Over our five year journey to become parents, one thing I was always very sure of was my desire to be able to breastfeed. The benefits of breast milk, the bond between mother and child, the fact that it’s free – that all appealed to me and it was something I knew that I would set out to do, no matter how challenging it might be, once I got pregnant.Struggling with infertility and having to go through multiple rounds of IVF and eventually use an egg donor to get pregnant, I was very skeptical about my body’s ability to produce milk. If my own eggs could not produce a baby, what would make me think my own breasts could produce milk? Once I was finally pregnant thanks to the beautiful gift of egg donation from our known donor and I realized my body could carry and sustain a healthy pregnancy, I realized the same would go for my ability to produce milk. Throughout my pregnancy I did tons of reading and researched and prepared myself as best as I could to nurse as soon as our baby girl arrived.I was very clear in my birth plan that I wanted immediate skin to skin following my unmedicated, natural, water birth so that I could start nursing right away. As most moms know, labor and birth doesn’t always go as planned. After 36 hours of unmedicated labor I was told I would have to have a cesarean section due to the positioning of the baby. I was devastated and knew that I wouldn’t be able to experience what I had always imagined and that my milk coming in was now being threatened by the fact that I would have to undergo a C-section.Two long hours after Georgia was born I was finally out of recovery and able to meet my baby. Although I was in quite a blur from lack of sleep and anesthesia, baby girl was placed on my chest and immediately took to nursing all on her own! I couldn’t believe that after all we had gone through for our baby, there I was laying in the hospital bed with her on my chest breastfeeding like such a natural. It was such a surreal moment for me and one I will always treasure. Nursing continued to go well in the hospital. We spent the next day with the lactation consultant in the room for her morning feeding and she showed me some tips, but said overall her latch was good. On day two we were sent home. I continued to nurse Georgia and although she was gaining weight and eating often, I was experiencing a lot of pain, cracked and bleeding nipples, and feeling utterly discouraged. Because of these things I desperately wanted to quit, but also kept reminding myself of the immense benefits she was getting from my breast milk so I pushed through the pain and fought through the tears. I knew in the back of my mind based on all the research and reading I had done that this type of pain was not normal.Eventually, after a night of agonizing pain and lots of tears I called the lactation consultant to reevaluate her latch. She told me to pump on the painful side for a couple days and treat the gouge in my nipple with triple antibiotic and hydro-cortisone. She also found Georgia had a lip-tie but that we could probably forego surgery. After a few days of pumping and treating my nipple the pain subsided and I began to enjoy nursing again. Although we had some really hard days in the beginning, especially as a first time mommy, I am so glad that we continued to nurse.Luckily with the support of my husband, family, lactation consultant, doula, midwife, and OB, we were able to overcome the obstacles and we became very successful with breastfeeding. Once I returned to work I began a pumping and nursing routine. It was sooo much work! I literally had to plan my entire work day around my pumping schedule, but I was very lucky to have a supportive job and work group who understood. That was very helpful as I have heard many horror stories of women who are forced to stay late to make up the time they missed while pumping, or who aren’t offered the appropriate space to pump in and are often left pumping in a bathroom stall or dingy office with no lock.My nursing goal was one year. Although the majority of the time, everything went very well, we did have some challenges throughout our journey. I was prone to clogged ducts so it was very important for me to stay on schedule. In September of 2017 when my daughter was about 7 months old, my father in law was living his last few days of life battling cancer. We were surrounding him and my mother in law and basically never left their house for over a week. During that time my pumping/nursing schedule basically went out the window and I totally felt the effects of it. My supply ended up suffering and I had multiple clogged ducts to deal with on top of the death of my father in law. It was a very stressful time for many reasons. Luckily with a lot of work and some supplements I was able to get my supply back up.I continued to nurse my daughter until she was a year old. Just a couple days after her first birthday we had our very last nursing session and it was very bittersweet. I was proud of myself for the accomplishment, but I was also sad to see that part of our journey end. I’m sure that we would’ve done extended breastfeeding as I don’t think either one of us were truly ready for it to end, however we needed to be completed weaned before we could start our next round of infertility treatment for baby number two. Wanting to extend our family cut our journey short, but Georgia took to it very well and did an amazing job of weaning quickly. I am so thankful that I was able to experience breastfeeding the way I did. I knew that it was going to come with its own set of challenges and although there were many days I wanted to quit, and by the end I hated my pump, I knew what my goal was and I set out to accomplish it no matter what.Infertility taught me a lot about achieving my goals and I did not give up on my dream to become a mother, I fought through every challenge that was presented to me so I knew that with breastfeeding, if I wanted to do it badly enough, I would do the same. Even if it ended in failure, I still knew that I would give it my all before I gave up. Breastfeeding doesn’t work out for everyone and no one should ever feel ashamed that it didn’t work for them. Feeding our babies is the most important thing, it doesn’t matter if their food comes from breast or formula, as long as we are caring for them and making sure they are thriving and growing. I am very hopeful to be able to breastfeed another baby (or maybe 2) again one day!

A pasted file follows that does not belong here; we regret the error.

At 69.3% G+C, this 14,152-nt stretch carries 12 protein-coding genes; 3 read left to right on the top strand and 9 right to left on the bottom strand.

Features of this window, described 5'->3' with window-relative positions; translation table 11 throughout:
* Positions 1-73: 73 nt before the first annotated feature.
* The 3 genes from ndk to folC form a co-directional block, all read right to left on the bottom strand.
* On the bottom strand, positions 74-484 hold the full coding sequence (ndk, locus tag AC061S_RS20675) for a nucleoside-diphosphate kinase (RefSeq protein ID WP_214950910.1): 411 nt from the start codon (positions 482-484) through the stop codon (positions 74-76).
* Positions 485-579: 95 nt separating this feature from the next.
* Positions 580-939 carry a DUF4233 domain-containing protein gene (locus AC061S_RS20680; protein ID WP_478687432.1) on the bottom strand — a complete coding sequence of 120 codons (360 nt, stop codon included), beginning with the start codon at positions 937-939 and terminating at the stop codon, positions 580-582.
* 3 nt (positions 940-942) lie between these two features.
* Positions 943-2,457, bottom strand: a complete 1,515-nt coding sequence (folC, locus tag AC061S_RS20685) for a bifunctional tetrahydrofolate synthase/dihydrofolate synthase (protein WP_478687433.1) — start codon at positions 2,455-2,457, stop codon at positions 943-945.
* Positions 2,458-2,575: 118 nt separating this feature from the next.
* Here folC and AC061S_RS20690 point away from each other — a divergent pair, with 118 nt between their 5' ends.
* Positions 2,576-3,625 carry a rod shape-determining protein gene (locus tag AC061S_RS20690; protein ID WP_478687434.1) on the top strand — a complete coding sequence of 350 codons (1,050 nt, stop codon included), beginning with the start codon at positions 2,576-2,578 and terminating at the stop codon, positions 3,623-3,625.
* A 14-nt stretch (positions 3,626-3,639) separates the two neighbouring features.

Delayed Milk, Low Supply, Premature Twins